Why Black Women Must Remain Front and Center

It’s been just over a year since we launched Front and Center—our series centering the low-income Black women of the Magnolia Mother’s Trust guaranteed income project in Jackson, Miss.

From the Supreme Court’s overturning of Roe v. Wade, to the cruelty of Mississippi state legislators who refuse to expand postpartum Medicaid access, the disregard displayed toward Black women shows us that our work here is not done.

The Differences Between UBI and Guaranteed Income Reveal the Importance of Equity

Many anti-poverty groups agree that strategically targeted guaranteed income, not universal basic income, is the best path forward to ending poverty, advancing gender and racial equity and supporting low-income Americans.

That’s why guaranteed income programs like the Magnolia Mother’s Trust (MMT) focus on low-income Black women to address the deeply entrenched economic inequities caused by systemic racism and sexism. MMT moms have used their monthly payments to go back to school, find stable housing, escape predatory cycles of debt and start their own businesses.

Guaranteed Income As a Path Towards Gender and Racial Justice

Guaranteed income is an essential strategy for centering Black women and their families. It involves consistent payments directed to specific groups, like Black women living in poverty, in order to address economic inequities.

It’s one component of the Black Women Best framework, which has officially entered mainstream political awareness. And it’s a particularly salient time to talk economic solutions: Over two-thirds of voters say the economy is their top concern ahead of the November midterm elections.

Death of Build Back Better Will Hurt Women and Kids the Most

It’s been just over a year since the American Rescue Plan Act (ARPA) was passed, through which the federal government invested in people by giving them stimulus checks, enhanced unemployment benefits and an expanded child tax credit that benefited nearly every parent in the country. While there was no shortage of energy from House Democrats and many of their Senate colleagues to pass Build Back Better—ARPA’s successor—the bill stalled in the Senate.

Policies that help women aren’t just the right thing to do—they’re the smart thing to do. Now is not the time to shrink behind austerity politics that prevent our government from meeting the needs of its people, especially those who have always been marginalized.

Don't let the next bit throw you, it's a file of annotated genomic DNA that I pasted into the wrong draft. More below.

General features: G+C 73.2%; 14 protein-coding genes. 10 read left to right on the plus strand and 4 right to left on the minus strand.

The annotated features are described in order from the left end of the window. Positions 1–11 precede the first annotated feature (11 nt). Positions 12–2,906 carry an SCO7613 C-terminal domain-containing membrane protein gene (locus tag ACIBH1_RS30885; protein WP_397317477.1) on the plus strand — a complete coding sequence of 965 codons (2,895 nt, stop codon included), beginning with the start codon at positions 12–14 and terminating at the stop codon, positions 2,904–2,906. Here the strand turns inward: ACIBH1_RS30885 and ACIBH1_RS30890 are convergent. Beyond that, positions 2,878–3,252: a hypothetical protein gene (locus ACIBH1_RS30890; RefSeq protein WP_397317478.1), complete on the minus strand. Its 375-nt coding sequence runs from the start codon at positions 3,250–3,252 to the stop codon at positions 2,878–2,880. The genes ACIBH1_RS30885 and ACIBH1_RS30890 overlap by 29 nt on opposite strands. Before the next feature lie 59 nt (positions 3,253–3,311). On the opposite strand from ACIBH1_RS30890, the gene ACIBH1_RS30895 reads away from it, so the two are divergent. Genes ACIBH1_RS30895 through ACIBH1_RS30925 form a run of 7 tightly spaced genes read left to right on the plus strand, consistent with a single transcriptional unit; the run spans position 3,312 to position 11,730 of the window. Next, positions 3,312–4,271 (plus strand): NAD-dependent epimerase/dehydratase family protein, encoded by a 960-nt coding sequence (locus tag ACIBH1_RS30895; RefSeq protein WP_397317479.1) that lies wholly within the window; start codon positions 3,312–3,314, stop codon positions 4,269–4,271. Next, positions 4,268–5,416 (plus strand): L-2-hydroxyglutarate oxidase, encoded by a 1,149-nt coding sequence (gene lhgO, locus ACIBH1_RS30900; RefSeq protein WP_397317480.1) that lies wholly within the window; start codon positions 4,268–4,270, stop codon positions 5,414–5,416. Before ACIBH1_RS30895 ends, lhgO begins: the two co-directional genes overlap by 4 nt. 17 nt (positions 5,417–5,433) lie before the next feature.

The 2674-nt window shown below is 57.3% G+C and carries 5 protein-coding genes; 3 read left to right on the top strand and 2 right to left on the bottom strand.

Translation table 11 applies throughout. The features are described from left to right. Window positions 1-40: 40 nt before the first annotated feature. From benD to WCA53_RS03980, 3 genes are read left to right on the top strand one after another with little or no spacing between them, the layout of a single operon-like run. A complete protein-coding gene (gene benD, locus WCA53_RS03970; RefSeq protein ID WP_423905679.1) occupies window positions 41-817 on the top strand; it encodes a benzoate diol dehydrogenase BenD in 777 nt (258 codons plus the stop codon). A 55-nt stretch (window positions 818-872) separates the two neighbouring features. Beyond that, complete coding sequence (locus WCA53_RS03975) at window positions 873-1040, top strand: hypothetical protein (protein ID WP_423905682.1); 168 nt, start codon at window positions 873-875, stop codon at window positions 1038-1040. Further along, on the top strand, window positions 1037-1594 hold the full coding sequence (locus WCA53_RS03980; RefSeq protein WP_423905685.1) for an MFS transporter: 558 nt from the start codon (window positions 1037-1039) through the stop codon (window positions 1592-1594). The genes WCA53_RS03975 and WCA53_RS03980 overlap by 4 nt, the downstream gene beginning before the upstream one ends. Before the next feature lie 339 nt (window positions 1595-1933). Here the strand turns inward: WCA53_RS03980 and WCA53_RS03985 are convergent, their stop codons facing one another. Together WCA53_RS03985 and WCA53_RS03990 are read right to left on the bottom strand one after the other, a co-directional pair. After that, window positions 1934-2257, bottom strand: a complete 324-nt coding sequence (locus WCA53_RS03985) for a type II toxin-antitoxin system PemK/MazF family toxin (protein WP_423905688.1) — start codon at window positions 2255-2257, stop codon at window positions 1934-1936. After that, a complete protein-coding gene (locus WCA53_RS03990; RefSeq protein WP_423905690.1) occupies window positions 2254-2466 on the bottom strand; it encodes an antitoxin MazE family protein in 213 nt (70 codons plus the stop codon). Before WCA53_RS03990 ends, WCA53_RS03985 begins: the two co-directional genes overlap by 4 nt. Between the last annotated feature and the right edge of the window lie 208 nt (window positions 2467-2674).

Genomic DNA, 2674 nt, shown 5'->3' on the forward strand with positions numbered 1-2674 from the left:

Guaranteed Income Doesn’t Just Help Low-Income Parents—It Also Improves Their Children’s Brain Development

New research suggests receiving monthly payments—like guaranteed income and the child tax credit—contributes to greater development of cognitive processing skills and increased memory in kids.

This experiment concludes what low-income people have always known—that poverty and the stress associated with it has a negative impact on children’s health. Providing unrestricted monthly payments—instead of complex welfare systems that require parents to jump through confusing hoops—will benefit low-income families across the U.S.

Front and Center: Before a Guaranteed Income and the Child Tax Credit, “I Used To Have to Work Four or Five Jobs To Make Ends Meet”

Front and Center highlights the success of Springboard to Opportunities’ Magnolia Mother’s Trust, which this year will give $1,000 per month for 12 months to 100 families headed by Black women living in federally subsidized housing.

“Getting to be part of the Mother’s Trust this year did a lot for me and my family. There’s the financial part that’s so important, but it also helped me show up better for my kids. I don’t think I ever let them down before, but I used to have to work four or five jobs to make ends meet. Having the income coming in on top of my wages from work gave me more time to spend with them since I didn’t have to work extra hours to make sure they had what they needed. It just helped me build myself up—financially, mentally, emotionally—everything you need to really build yourself up.”

The Child Tax Credit Proved Unrestricted Cash Keeps Families Out of Poverty. Without It, Low-Income Families Are Struggling

As the childhood poverty rate rises—from 12 percent in December to 17 percent in January—Black and Latino families are being hit the hardest by the end of the child tax credit payments. Experts estimate that the poverty rate for Black and Latino children will jump to over 25 percent. One reason the CTC was so successful in reducing poverty rates is because it puts unrestricted cash directly into the hands of people who need it most. Over 90 percent of low-income families used the CTC to afford basic needs—food, clothing, school supplies, utilities and rent.

“If I could talk to President Biden, I would tell him that he should make the child tax credit permanent, because so many people are still unemployed and the pandemic is not over,” revealed one low-income mom, I’esha. “And people need help even without a pandemic going on.”

Front and Center: Guaranteed Income Helped Amber Be a Better “All-Around Support System” for her Kids

Front and Center highlights the success of Springboard to Opportunities’ Magnolia Mother’s Trust, which this year will give $1,000 per month for 12 months to 100 families headed by Black women living in federally subsidized housing.

“Being part of the Magnolia Mother’s Trust helped me out a lot with my bills. It helped me and my kids so much and gave us a lot of support during the pandemic. It also helped me pay for some investments in my own side business of baking.”